I’ve found some really nice vintage jerseys on eBay recently. Let’s start with the Durene softball jersey shown above — nice striping, right? Here’s a closer look at the chest patch, along with the back of the jersey:
I have only one gripe about this otherwise magnificent jersey: If you go back up and look at the top photo, you’ll see that it has a crossover collar. And man, I hate crossover collars — they ruin the symmetry of the collar (and, thus, of the jersey, and ultimately of the cosmos). Some NBA teams have used them, and that always drove me bonkers.
If you’re interested in this jersey (despite the collar), it’s available here.
Next up is this beauty:
It’s not clear whether the company was sponsoring a local rec team or if this was actually a team for company employees. But either way, “Drop Forge” is such a cool term (and such a cool process) — I love seeing it on a jersey. And thick, monolithic typeface seems like a good match for the name.
But that’s just the beginning. Let’s take a closer look at that sleeve patch:
Oooh, isn’t that nice? I assume the “LF” stands for “Lansing Forge.” And the the “F” is dropped inside the “L” — perfect!
What number did this player wear? Check it out:
No way — double-zero?! Somehow that feels very drop forge-y. Big, heavy, lands with a thud.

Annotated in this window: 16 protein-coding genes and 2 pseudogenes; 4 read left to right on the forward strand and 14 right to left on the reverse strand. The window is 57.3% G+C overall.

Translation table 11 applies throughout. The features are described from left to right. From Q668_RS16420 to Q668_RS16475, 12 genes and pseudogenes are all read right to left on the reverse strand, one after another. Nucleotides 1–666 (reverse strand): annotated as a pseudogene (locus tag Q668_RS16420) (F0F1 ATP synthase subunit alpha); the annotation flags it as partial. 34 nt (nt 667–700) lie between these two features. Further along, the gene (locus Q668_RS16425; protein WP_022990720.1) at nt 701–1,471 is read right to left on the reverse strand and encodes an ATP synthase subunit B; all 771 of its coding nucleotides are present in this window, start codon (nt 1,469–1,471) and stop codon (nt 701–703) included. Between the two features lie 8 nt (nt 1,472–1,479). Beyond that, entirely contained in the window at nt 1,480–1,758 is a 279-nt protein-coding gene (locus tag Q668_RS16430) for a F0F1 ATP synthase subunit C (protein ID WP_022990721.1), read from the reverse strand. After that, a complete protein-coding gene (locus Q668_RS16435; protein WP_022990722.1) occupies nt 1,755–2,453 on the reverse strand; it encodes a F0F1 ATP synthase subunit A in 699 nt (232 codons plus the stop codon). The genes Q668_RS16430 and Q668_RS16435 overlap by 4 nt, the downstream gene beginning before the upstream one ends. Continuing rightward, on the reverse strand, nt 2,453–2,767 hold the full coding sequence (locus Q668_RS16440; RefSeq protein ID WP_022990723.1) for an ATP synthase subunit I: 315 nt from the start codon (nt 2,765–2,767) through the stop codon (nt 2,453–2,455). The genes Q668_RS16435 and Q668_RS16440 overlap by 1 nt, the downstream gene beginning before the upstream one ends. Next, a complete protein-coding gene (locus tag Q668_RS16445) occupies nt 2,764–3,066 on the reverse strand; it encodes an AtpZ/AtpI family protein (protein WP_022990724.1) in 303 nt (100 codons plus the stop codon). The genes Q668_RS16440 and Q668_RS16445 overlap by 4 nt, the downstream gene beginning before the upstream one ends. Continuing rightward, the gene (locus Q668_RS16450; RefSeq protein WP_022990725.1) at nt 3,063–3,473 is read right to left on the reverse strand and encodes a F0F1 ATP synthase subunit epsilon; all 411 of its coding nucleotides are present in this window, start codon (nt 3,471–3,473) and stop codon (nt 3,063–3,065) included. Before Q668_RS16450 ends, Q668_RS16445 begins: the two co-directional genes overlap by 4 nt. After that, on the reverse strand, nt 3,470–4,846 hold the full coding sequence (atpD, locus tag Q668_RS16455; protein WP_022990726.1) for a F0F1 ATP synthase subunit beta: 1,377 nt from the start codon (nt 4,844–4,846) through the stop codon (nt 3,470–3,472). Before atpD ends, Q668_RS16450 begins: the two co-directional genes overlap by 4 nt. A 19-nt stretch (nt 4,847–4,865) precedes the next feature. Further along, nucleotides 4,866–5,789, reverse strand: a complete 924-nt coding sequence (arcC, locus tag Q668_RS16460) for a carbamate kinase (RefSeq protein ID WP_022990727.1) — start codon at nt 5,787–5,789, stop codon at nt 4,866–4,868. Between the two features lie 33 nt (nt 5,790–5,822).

As you know, I love vintage jersey labels. Does this jersey have a good one? Let’s see:
I’m lukewarm on the label design itself, but I do like the rhyming slogan: “Van Dervoort, for Every Sport”!
And that’s it. Nothing earthshaking, but a nice accumulation of small pleasures wrapped up in one package. If you want more details, the full eBay listing is here.
Next: We’ve talked many times about baseball jerseys with lettering running down the placket (something Phil is particularly fond of). I’ve also written about the various ways of positioning the apostrophe on a vertically lettered sign. But I don’t think I’ve ever seen a uniform that combined those two phenomena — until now:
Not sure that’s how I would’ve handled it, but it certainly looks interesting. Also: Love the green pinstripes!
This item has now sold, but the eBay listing is still up, in case you want to see more photos.
For some reason, I get Drop Forge vids on Tik Tok all the time. Didn’t know it was called “Drop Forge” until now (thanks Paul). It is a really cool process, and somehow, strangely mesmerizing.
Te Be Ce stands for Tracy’s Baseball Club I guess. And Van Dervoort makes me proud as a Dutchman, the founder must have had Dutch roots (just like the founder of Vans shoes, but that is a well known story). All three shirts are very nice indeed.
That’s awesome. Thanks.
Also I love the Vans documentary. When I was a kid and first started surfing/skating/wake boarding, I had to look up the history of Vans. Great stuff.
Chances are the Vandevoort in question is likely based in Holland – considering the outline of Michigan’s Lower Peninsula in the background, and the team based in Lansing.
Definitely somewhere in Western Michigan. Holland is the flagship, but there are Dutch people all over the place there. Like the Irish in South Boston. It’s wonderful.
Anyone else see the Michigan outline behind the text on the Vandervoort label? Nicely done.